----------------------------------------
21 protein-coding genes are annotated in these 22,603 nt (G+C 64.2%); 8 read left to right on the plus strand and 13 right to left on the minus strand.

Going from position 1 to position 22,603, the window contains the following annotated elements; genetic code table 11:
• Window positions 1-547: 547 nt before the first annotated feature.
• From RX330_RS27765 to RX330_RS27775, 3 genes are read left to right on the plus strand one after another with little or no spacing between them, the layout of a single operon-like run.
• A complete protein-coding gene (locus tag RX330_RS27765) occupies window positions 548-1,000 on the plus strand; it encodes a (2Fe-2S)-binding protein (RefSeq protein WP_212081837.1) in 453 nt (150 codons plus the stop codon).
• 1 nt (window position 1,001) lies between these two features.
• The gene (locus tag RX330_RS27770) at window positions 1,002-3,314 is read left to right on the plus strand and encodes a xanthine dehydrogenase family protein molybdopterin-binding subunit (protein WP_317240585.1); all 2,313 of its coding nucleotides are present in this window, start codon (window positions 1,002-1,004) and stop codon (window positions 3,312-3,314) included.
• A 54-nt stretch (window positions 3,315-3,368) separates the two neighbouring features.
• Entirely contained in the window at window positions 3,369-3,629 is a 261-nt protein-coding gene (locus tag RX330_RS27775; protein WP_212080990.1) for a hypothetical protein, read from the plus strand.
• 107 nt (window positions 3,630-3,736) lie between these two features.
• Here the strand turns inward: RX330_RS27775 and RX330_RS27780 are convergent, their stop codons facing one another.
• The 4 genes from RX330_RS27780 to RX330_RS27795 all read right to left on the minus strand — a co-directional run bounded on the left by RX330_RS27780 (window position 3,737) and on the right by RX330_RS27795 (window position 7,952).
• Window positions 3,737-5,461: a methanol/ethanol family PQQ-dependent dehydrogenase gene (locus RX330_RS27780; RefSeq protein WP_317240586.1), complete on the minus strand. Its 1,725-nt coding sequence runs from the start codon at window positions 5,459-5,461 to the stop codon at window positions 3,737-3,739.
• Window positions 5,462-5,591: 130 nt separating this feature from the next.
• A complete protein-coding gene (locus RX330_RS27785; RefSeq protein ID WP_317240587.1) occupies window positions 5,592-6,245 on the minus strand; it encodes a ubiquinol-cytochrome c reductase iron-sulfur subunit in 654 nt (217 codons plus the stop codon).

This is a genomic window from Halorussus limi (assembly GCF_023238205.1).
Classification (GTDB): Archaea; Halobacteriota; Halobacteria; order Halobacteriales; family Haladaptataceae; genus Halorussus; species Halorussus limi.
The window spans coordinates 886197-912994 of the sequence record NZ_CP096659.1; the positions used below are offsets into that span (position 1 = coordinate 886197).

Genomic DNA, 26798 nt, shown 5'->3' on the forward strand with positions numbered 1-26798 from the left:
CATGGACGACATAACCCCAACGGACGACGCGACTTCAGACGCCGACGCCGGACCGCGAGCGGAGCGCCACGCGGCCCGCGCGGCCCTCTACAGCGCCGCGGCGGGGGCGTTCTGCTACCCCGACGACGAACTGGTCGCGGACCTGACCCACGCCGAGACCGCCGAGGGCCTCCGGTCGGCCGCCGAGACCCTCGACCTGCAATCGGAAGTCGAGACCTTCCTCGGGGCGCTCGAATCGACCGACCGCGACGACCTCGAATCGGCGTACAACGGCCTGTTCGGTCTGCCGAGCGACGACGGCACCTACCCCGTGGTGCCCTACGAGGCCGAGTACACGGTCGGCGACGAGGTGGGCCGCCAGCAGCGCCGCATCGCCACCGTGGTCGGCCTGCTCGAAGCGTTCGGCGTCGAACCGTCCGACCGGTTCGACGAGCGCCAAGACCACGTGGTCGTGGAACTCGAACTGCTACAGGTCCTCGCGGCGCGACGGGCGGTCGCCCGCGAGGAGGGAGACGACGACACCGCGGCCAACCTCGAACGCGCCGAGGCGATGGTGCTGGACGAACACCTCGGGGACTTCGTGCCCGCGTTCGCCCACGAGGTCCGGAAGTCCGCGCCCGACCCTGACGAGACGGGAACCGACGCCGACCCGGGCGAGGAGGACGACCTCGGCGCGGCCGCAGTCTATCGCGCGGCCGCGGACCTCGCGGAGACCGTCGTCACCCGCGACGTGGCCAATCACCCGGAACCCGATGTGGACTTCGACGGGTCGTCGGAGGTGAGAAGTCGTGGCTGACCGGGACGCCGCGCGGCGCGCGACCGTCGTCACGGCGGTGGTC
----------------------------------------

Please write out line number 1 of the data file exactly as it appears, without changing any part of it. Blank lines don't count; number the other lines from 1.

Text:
21 protein-coding genes are annotated in these 22,603 nt (G+C 64.2%); 8 read left to right on the plus strand and 13 right to left on the minus strand.